At a recent luncheon hosted by a large asset manager for a small group of financial advisors, I was
struck by how one person dominated the
conversation — not in a pleasant way. He
was in an agitated state, denouncing all
past, present and future employees of his
firm. He bragged about how many assets
he had under management and how clients were clamoring to seek his wisdom.
And yet his business and income were
declining because the people he hired
were “incompetent and worthless” (in
his words). Having grown weary of his
rant, I interrupted him to ask whether
his wife was financially sophisticated.
He replied, “No. I make all the decisions in our family.” This line further
endeared him to those in attendance.
I then asked, “If something were to
happen to you (hoping it would happen
soon), would you recommend that your
wife work with someone on your team
to help with the difficult financial choices she would have to make?” He replied,
“Of course not.” In other words, only he
has the required skills and wisdom to
navigate life’s complexities.
Put another way, this leader trusted
no one. Ironically, not even the folks
he — in his infinite wisdom —had selected to be part of his team. He needed the
final say, to be perceived as the expert,
revered as the wise old soul. While this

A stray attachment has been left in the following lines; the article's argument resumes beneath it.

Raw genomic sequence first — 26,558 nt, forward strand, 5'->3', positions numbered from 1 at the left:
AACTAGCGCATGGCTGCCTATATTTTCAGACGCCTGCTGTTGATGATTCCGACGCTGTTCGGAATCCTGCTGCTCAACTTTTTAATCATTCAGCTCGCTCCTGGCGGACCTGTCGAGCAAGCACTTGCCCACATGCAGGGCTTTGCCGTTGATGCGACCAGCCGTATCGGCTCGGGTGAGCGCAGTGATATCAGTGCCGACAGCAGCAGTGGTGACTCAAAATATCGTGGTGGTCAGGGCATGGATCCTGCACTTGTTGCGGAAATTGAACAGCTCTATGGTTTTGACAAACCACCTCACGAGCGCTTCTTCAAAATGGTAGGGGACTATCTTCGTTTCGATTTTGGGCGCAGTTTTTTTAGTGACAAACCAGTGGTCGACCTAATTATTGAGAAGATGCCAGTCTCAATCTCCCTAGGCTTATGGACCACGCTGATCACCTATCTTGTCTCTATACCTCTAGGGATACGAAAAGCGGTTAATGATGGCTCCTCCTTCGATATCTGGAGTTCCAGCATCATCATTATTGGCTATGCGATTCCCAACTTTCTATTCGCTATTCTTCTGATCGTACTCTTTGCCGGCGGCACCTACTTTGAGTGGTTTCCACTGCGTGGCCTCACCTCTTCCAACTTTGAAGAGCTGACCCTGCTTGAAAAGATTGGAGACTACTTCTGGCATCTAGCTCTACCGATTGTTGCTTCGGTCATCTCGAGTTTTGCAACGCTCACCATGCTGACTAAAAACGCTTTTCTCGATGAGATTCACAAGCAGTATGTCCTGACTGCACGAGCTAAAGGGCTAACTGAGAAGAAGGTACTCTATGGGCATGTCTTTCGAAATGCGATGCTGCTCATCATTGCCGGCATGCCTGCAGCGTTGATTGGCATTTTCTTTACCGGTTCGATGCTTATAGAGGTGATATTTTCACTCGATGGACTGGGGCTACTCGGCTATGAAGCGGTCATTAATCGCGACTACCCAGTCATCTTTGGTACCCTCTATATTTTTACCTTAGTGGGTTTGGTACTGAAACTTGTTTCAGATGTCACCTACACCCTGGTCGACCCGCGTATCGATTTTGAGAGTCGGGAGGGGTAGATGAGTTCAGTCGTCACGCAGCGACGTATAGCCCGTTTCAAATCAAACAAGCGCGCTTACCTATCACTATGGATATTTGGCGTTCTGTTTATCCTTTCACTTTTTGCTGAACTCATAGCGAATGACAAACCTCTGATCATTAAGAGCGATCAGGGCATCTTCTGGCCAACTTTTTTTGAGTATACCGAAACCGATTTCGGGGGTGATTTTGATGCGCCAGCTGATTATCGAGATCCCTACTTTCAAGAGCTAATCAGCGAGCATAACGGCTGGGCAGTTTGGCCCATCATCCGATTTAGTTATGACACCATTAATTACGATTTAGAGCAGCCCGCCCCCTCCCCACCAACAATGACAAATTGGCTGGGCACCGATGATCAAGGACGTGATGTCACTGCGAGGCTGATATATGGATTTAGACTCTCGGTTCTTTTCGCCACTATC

luncheon guest represents an extreme
case, the hubris he exhibited smelled
more of fear than confidence. His bravado was a shot in the foot rather than
a shot in the arm. No doubt his clients,
employees and service providers are
acutely aware of his core character.
As for his employees, have they just
given up? Do they fear his reactions and
stop trying to stand out? Does express-
ing their views result in conflict with
I am intrigued by how people act in
good times and bad. Does an individual
rise to an occasion or run for cover? Do
they flaunt their successes or do they
minimize the glory of their accomplishments? Do they insist on being part of
every decision when things get tough,
or do they empower and enable those
around them to use their judgement and
insight to produce better outcomes?
We discover what people are made of
when they encounter challenges, uncertainty or loss.
Most decent human beings find braggarts, exaggerators and peacocks insufferable, yet will endure them if their job
or income dictates this pain. Over time,
a negative balance in such a relationship
creates a strong desire to turn the tables
at the first whiff of fear emanating from
the petty tyrant.
Victims of oppressive leadership
either retreat to unproductive and disinterested obeisance or seek to break the
chokehold and move on to more fulfilling relationships.
BEST AND THE WORST
For several decades, I’ve worked with
leaders and luminaries in financial services — both the best and the worst
of our business. There are those who
stepped into the breach when their
company’s founder died suddenly, and
those who gave up their own pay instead
of sacking employees when the financial
markets appeared to be collapsing.
There are also those who blamed
employees for every struggle, and those
who criticized a prospective client’s
judgement when they chose another provider over them. This sort of “leader”
The Smell of Fear
Are you behaving in a way that causes others to question your leadership?
FORMULAS FOR SUCCESS
By Mark Tibergien
I am intrigued by
how people act in
good times and bad.
Do they insist on
being part of every
decision when things
get tough, or do they
empower and enable
those around them to
use their judgement
and insight to produce